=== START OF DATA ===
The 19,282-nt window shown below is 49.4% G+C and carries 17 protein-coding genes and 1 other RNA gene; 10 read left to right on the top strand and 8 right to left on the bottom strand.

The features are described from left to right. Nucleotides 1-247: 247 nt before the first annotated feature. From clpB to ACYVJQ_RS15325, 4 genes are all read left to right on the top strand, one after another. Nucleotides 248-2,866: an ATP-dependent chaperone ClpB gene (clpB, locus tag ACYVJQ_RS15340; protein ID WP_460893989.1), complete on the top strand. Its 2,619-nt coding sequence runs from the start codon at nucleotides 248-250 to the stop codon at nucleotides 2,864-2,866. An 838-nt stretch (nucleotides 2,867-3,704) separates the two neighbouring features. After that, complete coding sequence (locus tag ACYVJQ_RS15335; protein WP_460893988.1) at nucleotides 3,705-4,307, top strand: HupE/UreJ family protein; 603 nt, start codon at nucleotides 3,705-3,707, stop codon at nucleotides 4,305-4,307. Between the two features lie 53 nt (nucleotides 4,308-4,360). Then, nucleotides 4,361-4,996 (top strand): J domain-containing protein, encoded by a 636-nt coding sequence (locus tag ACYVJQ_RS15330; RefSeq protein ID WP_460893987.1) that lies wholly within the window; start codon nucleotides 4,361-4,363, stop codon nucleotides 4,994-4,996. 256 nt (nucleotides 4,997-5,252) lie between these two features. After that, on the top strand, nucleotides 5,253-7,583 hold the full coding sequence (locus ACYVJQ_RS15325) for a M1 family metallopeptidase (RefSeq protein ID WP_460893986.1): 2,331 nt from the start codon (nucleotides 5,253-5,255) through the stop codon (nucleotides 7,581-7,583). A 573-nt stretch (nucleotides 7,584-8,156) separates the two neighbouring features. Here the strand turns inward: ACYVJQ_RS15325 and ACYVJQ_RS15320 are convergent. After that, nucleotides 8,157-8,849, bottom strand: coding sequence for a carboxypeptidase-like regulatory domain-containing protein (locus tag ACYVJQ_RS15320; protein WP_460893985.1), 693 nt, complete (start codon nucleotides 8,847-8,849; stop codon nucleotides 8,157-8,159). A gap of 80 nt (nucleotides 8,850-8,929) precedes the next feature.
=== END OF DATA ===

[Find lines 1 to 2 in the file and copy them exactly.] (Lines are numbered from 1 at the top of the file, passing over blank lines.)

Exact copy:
The 19,282-nt window shown below is 49.4% G+C and carries 17 protein-coding genes and 1 other RNA gene; 10 read left to right on the top strand and 8 right to left on the bottom strand.

The features are described from left to right. Nucleotides 1-247: 247 nt before the first annotated feature. From clpB to ACYVJQ_RS15325, 4 genes are all read left to right on the top strand, one after another. Nucleotides 248-2,866: an ATP-dependent chaperone ClpB gene (clpB, locus tag ACYVJQ_RS15340; protein ID WP_460893989.1), complete on the top strand. Its 2,619-nt coding sequence runs from the start codon at nucleotides 248-250 to the stop codon at nucleotides 2,864-2,866. An 838-nt stretch (nucleotides 2,867-3,704) separates the two neighbouring features. After that, complete coding sequence (locus tag ACYVJQ_RS15335; protein WP_460893988.1) at nucleotides 3,705-4,307, top strand: HupE/UreJ family protein; 603 nt, start codon at nucleotides 3,705-3,707, stop codon at nucleotides 4,305-4,307. Between the two features lie 53 nt (nucleotides 4,308-4,360). Then, nucleotides 4,361-4,996 (top strand): J domain-containing protein, encoded by a 636-nt coding sequence (locus tag ACYVJQ_RS15330; RefSeq protein ID WP_460893987.1) that lies wholly within the window; start codon nucleotides 4,361-4,363, stop codon nucleotides 4,994-4,996. 256 nt (nucleotides 4,997-5,252) lie between these two features. After that, on the top strand, nucleotides 5,253-7,583 hold the full coding sequence (locus ACYVJQ_RS15325) for a M1 family metallopeptidase (RefSeq protein ID WP_460893986.1): 2,331 nt from the start codon (nucleotides 5,253-5,255) through the stop codon (nucleotides 7,581-7,583). A 573-nt stretch (nucleotides 7,584-8,156) separates the two neighbouring features. Here the strand turns inward: ACYVJQ_RS15325 and ACYVJQ_RS15320 are convergent. After that, nucleotides 8,157-8,849, bottom strand: coding sequence for a carboxypeptidase-like regulatory domain-containing protein (locus tag ACYVJQ_RS15320; protein WP_460893985.1), 693 nt, complete (start codon nucleotides 8,847-8,849; stop codon nucleotides 8,157-8,159). A gap of 80 nt (nucleotides 8,850-8,929) precedes the next feature.